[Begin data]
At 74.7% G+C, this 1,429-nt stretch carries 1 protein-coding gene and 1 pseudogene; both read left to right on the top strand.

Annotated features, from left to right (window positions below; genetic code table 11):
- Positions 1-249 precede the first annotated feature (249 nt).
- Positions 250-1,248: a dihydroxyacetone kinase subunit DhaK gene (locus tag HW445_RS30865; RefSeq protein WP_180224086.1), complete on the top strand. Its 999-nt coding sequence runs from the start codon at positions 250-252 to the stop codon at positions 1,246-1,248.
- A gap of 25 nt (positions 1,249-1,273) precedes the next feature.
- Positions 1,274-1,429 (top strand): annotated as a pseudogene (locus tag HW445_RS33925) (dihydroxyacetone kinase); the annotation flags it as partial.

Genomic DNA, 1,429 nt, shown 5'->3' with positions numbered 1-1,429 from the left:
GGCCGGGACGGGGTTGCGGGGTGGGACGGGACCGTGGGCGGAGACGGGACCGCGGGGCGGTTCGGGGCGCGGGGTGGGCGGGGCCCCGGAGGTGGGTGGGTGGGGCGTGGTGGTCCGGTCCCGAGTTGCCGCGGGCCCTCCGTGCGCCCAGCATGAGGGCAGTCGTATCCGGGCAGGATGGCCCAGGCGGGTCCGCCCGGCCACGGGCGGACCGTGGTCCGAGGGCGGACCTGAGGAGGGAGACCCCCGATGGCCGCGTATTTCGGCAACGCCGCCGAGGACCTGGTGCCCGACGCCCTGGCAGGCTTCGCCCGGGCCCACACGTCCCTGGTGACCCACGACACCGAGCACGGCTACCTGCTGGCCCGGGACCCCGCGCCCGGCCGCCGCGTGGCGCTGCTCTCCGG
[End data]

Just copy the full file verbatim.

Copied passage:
At 74.7% G+C, this 1,429-nt stretch carries 1 protein-coding gene and 1 pseudogene; both read left to right on the top strand.

Annotated features, from left to right (window positions below; genetic code table 11):
- Positions 1-249 precede the first annotated feature (249 nt).
- Positions 250-1,248: a dihydroxyacetone kinase subunit DhaK gene (locus tag HW445_RS30865; RefSeq protein WP_180224086.1), complete on the top strand. Its 999-nt coding sequence runs from the start codon at positions 250-252 to the stop codon at positions 1,246-1,248.
- A gap of 25 nt (positions 1,249-1,273) precedes the next feature.
- Positions 1,274-1,429 (top strand): annotated as a pseudogene (locus tag HW445_RS33925) (dihydroxyacetone kinase); the annotation flags it as partial.

Genomic DNA, 1,429 nt, shown 5'->3' with positions numbered 1-1,429 from the left:
GGCCGGGACGGGGTTGCGGGGTGGGACGGGACCGTGGGCGGAGACGGGACCGCGGGGCGGTTCGGGGCGCGGGGTGGGCGGGGCCCCGGAGGTGGGTGGGTGGGGCGTGGTGGTCCGGTCCCGAGTTGCCGCGGGCCCTCCGTGCGCCCAGCATGAGGGCAGTCGTATCCGGGCAGGATGGCCCAGGCGGGTCCGCCCGGCCACGGGCGGACCGTGGTCCGAGGGCGGACCTGAGGAGGGAGACCCCCGATGGCCGCGTATTTCGGCAACGCCGCCGAGGACCTGGTGCCCGACGCCCTGGCAGGCTTCGCCCGGGCCCACACGTCCCTGGTGACCCACGACACCGAGCACGGCTACCTGCTGGCCCGGGACCCCGCGCCCGGCCGCCGCGTGGCGCTGCTCTCCGG